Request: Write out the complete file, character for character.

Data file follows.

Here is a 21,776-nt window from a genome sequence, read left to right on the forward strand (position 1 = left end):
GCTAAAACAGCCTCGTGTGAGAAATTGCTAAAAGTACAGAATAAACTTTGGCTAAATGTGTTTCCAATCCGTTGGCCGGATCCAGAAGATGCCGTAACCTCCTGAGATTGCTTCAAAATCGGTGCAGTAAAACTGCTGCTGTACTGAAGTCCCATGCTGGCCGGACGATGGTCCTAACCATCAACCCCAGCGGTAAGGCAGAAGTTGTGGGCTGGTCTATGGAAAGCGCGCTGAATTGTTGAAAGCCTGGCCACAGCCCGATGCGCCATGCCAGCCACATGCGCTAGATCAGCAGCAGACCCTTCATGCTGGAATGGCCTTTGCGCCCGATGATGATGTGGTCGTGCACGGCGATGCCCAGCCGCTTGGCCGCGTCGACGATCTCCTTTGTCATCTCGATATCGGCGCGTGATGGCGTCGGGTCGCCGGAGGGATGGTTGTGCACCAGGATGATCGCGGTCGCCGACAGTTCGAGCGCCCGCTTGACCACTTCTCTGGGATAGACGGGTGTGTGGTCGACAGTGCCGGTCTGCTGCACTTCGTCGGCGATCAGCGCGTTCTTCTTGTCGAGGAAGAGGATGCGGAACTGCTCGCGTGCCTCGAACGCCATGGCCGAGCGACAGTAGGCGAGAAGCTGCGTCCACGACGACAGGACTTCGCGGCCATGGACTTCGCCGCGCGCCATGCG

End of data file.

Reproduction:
Here is a 21,776-nt window from a genome sequence, read left to right on the forward strand (position 1 = left end):
GCTAAAACAGCCTCGTGTGAGAAATTGCTAAAAGTACAGAATAAACTTTGGCTAAATGTGTTTCCAATCCGTTGGCCGGATCCAGAAGATGCCGTAACCTCCTGAGATTGCTTCAAAATCGGTGCAGTAAAACTGCTGCTGTACTGAAGTCCCATGCTGGCCGGACGATGGTCCTAACCATCAACCCCAGCGGTAAGGCAGAAGTTGTGGGCTGGTCTATGGAAAGCGCGCTGAATTGTTGAAAGCCTGGCCACAGCCCGATGCGCCATGCCAGCCACATGCGCTAGATCAGCAGCAGACCCTTCATGCTGGAATGGCCTTTGCGCCCGATGATGATGTGGTCGTGCACGGCGATGCCCAGCCGCTTGGCCGCGTCGACGATCTCCTTTGTCATCTCGATATCGGCGCGTGATGGCGTCGGGTCGCCGGAGGGATGGTTGTGCACCAGGATGATCGCGGTCGCCGACAGTTCGAGCGCCCGCTTGACCACTTCTCTGGGATAGACGGGTGTGTGGTCGACAGTGCCGGTCTGCTGCACTTCGTCGGCGATCAGCGCGTTCTTCTTGTCGAGGAAGAGGATGCGGAACTGCTCGCGTGCCTCGAACGCCATGGCCGAGCGACAGTAGGCGAGAAGCTGCGTCCACGACGACAGGACTTCGCGGCCATGGACTTCGCCGCGCGCCATGCG